from an injury, but most especially a brain injury which affects both our minds and
bodies, we generally try to get back to life as it was before the injury. We work on
regaining lost skills, perhaps on returning to work, and on nurturing interpersonal
relationships which have been impacted by the accident. Lost in the very serious business
of recovery, the idea of fun, of pleasure, of recreation, can be so remote as to be
A look at the literature, at
books, magazines and on the Internet, shows that recreation and enjoyment are not
considered major aspects of the recovery process. What a gigantic oversight! How can
anyone make progress without some pleasure in their day? The human spirit is resilient,
but we all need fun in our lives.
"OPEN THE DOOR TO FUN"
People find they
can laugh under the most trying circumstances. Sometimes it is humor that gets us through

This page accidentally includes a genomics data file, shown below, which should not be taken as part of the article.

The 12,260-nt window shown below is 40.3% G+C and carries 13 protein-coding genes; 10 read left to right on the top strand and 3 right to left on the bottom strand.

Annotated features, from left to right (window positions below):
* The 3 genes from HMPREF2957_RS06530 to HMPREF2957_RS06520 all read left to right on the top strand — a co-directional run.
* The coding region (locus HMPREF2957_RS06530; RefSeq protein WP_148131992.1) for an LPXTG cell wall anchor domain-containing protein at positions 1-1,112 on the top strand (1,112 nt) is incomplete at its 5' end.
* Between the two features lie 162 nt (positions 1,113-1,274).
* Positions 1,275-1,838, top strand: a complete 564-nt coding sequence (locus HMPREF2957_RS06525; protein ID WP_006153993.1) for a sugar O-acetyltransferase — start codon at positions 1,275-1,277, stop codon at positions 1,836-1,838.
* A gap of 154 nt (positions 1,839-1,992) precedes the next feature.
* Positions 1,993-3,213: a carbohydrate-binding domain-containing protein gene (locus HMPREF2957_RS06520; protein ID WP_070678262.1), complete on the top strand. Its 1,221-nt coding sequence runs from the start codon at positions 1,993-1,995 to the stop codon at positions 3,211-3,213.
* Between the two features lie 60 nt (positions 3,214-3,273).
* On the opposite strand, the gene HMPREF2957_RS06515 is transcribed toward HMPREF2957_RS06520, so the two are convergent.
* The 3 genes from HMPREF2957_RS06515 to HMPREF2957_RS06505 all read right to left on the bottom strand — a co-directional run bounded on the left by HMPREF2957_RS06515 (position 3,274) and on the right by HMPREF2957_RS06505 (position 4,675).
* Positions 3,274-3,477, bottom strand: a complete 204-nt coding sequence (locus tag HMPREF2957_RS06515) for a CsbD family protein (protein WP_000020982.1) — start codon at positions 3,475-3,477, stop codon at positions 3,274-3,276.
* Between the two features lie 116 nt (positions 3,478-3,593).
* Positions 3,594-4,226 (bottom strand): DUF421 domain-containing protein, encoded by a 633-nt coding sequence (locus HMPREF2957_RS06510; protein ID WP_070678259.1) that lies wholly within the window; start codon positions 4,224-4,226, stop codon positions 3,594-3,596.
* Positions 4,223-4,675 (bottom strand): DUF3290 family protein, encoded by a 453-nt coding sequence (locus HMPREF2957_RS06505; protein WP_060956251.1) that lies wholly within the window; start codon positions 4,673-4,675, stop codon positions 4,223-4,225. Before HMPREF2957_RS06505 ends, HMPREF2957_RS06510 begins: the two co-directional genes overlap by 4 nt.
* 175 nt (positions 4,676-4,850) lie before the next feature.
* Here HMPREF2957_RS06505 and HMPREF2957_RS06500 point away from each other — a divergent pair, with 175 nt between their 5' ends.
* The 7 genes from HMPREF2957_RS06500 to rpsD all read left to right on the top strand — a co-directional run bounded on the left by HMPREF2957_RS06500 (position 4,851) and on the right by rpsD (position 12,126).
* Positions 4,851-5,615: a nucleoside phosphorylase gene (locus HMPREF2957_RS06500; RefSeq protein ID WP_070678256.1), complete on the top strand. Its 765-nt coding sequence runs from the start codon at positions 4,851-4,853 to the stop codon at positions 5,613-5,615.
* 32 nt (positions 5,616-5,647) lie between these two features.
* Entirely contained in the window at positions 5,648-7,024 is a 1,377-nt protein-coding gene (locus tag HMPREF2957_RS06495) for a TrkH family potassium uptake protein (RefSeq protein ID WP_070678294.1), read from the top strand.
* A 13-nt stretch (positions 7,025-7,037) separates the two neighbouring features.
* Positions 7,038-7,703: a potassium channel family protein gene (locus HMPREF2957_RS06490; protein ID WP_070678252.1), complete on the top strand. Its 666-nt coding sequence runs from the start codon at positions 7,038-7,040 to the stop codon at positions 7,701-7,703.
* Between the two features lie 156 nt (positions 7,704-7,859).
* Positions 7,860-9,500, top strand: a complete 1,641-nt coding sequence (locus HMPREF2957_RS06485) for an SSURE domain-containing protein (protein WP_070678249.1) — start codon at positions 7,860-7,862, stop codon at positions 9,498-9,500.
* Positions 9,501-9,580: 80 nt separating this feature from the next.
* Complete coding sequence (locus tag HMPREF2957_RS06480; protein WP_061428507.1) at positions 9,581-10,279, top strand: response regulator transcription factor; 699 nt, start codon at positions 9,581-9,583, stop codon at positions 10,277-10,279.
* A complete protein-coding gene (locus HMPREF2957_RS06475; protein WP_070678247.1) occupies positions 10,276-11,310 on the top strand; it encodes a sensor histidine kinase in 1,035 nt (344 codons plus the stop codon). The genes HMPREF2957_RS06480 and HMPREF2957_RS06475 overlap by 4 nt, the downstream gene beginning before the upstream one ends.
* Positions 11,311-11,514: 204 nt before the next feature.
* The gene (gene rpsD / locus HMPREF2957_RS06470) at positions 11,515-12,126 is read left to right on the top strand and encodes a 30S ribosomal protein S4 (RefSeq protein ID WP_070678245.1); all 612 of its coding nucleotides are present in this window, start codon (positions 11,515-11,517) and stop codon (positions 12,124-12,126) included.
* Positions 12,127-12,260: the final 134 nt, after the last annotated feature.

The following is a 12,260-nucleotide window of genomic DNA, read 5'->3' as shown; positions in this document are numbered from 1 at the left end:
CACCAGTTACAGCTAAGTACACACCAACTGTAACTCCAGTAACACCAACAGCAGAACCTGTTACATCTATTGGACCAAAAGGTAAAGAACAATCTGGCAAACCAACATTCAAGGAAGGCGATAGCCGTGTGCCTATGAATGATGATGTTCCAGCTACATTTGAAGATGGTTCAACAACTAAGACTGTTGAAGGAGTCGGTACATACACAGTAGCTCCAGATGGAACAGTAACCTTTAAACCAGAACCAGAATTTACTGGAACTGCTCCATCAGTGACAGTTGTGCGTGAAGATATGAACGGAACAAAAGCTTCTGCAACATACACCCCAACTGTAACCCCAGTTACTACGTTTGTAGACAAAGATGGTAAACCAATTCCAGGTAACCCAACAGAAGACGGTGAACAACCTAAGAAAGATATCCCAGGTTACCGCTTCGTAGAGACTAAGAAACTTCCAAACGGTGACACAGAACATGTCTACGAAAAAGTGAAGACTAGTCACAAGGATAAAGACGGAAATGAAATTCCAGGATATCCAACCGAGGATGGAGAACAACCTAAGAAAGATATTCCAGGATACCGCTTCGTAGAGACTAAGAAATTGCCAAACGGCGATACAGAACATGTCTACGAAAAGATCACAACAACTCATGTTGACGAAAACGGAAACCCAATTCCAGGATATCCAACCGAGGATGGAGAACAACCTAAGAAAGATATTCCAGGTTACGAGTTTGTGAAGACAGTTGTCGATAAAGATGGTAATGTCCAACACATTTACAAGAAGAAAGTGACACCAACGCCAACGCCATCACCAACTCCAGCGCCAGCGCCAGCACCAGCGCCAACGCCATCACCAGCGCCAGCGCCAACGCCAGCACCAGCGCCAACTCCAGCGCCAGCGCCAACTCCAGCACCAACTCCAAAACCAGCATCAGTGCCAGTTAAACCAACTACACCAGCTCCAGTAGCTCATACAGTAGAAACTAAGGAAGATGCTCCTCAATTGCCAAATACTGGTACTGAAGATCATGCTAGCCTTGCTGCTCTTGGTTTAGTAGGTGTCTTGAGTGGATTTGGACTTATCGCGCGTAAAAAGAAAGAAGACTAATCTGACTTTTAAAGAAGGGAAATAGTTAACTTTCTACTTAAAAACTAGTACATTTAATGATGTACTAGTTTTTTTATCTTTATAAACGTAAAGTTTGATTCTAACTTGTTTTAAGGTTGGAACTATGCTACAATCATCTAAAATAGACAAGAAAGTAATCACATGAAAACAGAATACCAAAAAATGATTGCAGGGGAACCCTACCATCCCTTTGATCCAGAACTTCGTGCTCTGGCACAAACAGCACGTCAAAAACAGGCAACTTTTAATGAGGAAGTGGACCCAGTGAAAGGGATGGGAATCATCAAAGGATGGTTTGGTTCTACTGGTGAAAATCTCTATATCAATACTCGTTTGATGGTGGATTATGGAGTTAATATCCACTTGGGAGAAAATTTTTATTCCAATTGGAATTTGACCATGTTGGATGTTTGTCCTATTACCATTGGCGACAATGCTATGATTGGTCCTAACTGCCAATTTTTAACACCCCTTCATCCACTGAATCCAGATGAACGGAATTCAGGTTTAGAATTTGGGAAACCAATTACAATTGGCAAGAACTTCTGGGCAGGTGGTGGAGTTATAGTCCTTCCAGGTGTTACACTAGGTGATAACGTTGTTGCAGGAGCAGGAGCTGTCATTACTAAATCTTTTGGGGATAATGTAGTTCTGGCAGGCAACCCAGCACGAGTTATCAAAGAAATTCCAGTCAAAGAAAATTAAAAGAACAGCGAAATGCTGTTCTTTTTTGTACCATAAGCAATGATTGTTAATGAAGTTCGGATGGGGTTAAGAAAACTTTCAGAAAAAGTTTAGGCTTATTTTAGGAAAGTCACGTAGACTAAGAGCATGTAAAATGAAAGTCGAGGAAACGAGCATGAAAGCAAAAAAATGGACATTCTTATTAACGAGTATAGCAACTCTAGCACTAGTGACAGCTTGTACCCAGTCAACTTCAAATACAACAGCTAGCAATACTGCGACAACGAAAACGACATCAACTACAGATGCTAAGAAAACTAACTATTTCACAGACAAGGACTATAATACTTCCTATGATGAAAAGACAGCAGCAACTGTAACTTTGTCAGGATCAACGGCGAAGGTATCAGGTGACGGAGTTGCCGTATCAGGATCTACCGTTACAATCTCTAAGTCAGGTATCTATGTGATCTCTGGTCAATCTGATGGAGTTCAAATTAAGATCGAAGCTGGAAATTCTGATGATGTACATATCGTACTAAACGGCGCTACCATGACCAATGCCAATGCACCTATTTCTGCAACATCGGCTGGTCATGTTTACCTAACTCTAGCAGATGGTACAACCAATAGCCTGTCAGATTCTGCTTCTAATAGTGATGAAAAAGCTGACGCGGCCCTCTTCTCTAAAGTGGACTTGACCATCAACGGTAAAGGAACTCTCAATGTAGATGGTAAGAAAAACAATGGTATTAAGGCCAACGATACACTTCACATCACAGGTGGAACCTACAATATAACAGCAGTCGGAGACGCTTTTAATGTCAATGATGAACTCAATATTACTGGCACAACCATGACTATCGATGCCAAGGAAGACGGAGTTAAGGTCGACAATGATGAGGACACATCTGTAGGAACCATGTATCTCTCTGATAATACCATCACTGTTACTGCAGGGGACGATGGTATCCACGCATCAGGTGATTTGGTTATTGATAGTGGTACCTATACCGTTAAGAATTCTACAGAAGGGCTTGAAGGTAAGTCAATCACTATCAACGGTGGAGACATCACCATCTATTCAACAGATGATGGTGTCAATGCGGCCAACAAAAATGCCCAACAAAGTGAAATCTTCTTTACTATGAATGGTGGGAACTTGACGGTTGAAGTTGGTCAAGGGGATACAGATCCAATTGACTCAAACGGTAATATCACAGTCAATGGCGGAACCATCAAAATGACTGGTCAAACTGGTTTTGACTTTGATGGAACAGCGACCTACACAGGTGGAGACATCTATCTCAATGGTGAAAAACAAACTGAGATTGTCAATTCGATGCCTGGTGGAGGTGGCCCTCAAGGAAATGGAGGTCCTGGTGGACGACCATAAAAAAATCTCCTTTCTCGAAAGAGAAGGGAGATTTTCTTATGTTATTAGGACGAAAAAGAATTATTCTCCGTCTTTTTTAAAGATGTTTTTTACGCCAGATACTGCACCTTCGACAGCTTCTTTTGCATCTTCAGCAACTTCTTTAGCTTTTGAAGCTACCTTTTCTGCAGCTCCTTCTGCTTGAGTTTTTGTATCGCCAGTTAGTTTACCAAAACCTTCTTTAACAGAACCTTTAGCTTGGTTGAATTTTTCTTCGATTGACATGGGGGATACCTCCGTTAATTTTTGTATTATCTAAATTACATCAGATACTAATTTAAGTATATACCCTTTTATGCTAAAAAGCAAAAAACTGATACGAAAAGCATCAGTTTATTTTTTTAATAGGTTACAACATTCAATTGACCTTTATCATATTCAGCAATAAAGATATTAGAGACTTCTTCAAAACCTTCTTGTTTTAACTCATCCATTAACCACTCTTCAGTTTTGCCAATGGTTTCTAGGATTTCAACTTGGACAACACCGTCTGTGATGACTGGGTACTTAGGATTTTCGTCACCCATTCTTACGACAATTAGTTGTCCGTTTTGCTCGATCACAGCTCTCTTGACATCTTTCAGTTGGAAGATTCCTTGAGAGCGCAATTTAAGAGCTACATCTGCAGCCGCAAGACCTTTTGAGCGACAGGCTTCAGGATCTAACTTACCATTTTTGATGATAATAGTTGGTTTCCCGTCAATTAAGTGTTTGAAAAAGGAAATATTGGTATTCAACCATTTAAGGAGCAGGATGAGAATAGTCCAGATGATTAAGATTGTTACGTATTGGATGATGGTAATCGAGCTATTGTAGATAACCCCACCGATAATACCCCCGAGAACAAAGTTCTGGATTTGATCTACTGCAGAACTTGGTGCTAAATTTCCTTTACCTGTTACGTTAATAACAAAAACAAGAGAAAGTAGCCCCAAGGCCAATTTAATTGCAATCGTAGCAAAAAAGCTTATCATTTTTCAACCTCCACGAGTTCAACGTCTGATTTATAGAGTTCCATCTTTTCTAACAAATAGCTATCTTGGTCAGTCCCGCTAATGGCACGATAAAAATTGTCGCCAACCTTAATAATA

very difficult times. It's good to look at what was fun before you had a brain injury. If
you don't remember, ask your family and friends. Then consider if those activities sound
appealing to you now and if so, are you now able to do them. If the answer is no to either
of those questions, then it's time to find something new to do that will bring some
pleasure to your days.
Sometimes it's the smallest things
that can make us happy or bring a moment of joy: music, spring leaves on a tree, flowers,
birds singing, seeing someone else mess up, making our own silly mistakes, seeing a child
jump in a puddle, winning a game of checkers. What does it for you?
This Fall 2000 issue of NeuroNewS
presents some glimpses into what some of us do for fun. Read on!
Revised: Saturday, February 23, 2002 08:42 AM